"Workplace autonomy plays an important causal role in determining well-being" conclude Alex Coad and Martin Binder in a new paper. This is consistent with research by Alois Stutzer which shows that procedural utility matters; people care not just about outcomes but about having in having control, which is why the self-employed tend to be happier than employees.
This implies that a government that is concerned to increase happiness - as David Cameron claims to be - should have as one of its aims a rise in worker control of the workplace.
This is especially the case because research shows that the cliche is true - a happy worker really is a productive worker. For this reason, it shouldn't be a surprise that there's a large (pdf) body of research which shows that worker coops can be at least as productive and successful as hierarchical firms. "Cooperative firms do seem to produce moderately more output with a given set of inputs" concludes a study (pdf) of the US plywood industry. "Cooperatives are at least as productive as conventional firms" finds research (pdf) on French firms.
Greater worker control, therefore, might increase well-being directly and also raise productivity.
Which poses the question: why, then, is it so firmly off of the political agenda?
It's not because it's a loony lefty policy. For one thing, opposition to hierarchic control owes at least as much to Hayek's strictures against centralized planning as it does to Marxism. And for another, I'm not just thinking of full-blown worker soviets here, but of a range of degrees of worker autonomy. Shareholders have delegated control to management, so why shouldn't they do so - to some degree - to workers? There is, after all, also evidence that shared capitalism can raise efficiency.
Nor do I think it good enough to claim that there's no voter demand - at least the level of party politics - for greater worker control. Such lack of demand might owe more to learned helplessness or to ideology than to rational preferences. And if politicians were serious about the leadership of which they so often prate, they would surely put onto the agenda policies which could do a lot to enhance well-being and efficiency.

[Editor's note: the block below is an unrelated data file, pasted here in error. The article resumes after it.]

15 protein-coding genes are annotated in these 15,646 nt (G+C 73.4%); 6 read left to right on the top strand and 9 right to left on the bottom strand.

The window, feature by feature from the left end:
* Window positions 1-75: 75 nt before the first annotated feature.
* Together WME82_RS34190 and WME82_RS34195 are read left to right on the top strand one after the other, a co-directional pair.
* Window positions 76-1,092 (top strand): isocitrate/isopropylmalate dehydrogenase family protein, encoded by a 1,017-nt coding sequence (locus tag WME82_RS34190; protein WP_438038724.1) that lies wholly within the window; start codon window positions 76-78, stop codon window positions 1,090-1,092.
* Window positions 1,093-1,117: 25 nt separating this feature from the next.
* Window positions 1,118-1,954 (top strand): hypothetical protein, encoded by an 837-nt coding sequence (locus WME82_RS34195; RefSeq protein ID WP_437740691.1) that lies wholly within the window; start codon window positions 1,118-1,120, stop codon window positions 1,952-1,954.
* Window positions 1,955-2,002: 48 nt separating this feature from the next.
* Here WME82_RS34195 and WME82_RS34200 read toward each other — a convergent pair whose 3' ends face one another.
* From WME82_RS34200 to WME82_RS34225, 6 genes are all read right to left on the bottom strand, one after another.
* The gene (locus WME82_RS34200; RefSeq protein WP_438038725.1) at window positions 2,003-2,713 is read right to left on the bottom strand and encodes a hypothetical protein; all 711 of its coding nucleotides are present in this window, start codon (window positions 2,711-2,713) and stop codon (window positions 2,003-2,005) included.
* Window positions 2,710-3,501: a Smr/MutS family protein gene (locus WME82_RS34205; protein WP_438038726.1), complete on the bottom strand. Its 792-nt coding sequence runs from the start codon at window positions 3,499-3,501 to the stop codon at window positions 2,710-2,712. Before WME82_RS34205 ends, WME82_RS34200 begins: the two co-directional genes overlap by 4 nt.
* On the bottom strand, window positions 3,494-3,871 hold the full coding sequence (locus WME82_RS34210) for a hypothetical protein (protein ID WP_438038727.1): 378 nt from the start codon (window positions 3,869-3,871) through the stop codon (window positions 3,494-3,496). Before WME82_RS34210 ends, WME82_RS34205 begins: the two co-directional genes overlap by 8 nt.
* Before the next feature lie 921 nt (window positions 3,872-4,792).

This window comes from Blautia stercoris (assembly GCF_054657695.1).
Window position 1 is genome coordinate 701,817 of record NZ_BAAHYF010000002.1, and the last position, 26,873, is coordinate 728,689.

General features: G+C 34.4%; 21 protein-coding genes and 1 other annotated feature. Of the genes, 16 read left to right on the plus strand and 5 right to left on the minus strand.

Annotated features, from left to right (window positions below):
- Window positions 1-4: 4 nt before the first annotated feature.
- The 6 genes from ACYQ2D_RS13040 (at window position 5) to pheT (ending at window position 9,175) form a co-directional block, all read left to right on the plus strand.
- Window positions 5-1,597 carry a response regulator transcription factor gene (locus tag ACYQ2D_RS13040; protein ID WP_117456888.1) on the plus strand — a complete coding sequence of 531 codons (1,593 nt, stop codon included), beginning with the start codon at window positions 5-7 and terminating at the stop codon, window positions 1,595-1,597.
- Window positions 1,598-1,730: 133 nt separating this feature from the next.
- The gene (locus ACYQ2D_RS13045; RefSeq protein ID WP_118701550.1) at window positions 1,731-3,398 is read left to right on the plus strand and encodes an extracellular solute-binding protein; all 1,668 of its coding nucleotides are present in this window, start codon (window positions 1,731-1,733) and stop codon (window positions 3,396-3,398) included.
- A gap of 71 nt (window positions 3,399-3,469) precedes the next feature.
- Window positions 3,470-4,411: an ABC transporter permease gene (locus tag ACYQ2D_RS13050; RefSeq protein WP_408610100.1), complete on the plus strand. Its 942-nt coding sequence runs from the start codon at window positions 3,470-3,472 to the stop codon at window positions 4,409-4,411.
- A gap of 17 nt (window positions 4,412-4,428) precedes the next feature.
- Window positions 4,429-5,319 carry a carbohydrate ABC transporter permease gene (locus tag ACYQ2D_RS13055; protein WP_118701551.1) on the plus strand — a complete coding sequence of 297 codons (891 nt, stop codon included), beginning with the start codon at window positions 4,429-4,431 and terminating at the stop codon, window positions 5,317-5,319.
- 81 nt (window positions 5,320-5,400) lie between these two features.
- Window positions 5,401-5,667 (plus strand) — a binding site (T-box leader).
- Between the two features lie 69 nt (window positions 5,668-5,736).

Instead, I suspect there are other answers to my question.
One is that worker control is off the agenda now simply because it has been for decades.As Selina Todd writes of the 1945-51 government:
Labour's front bench was not committed to establishing economic or political equality. They promoted equality of opportunity. Workers were not granted any control over industry but were instead expected to submit to the authority of managers.
What we have here, though, is another example of an idea that's outlived its usefulness. In the 40s, most people did not know that centrally planned organizations were doomed to failure (the fear of being overtaken by the Soviet Union persisted well into the 60s). Nor did they have the evidence we now have that worker control is efficient whilst management control - for example in banks and some universities - can be a form of organized vandalism.
But the vandals have seized political as well as economic power. As Pablo Torija Jimenez has shown, "democratic" politics now serves the interests of the very rich. And these benefit from managerialist control of workplaces even if most of the rest of us do not.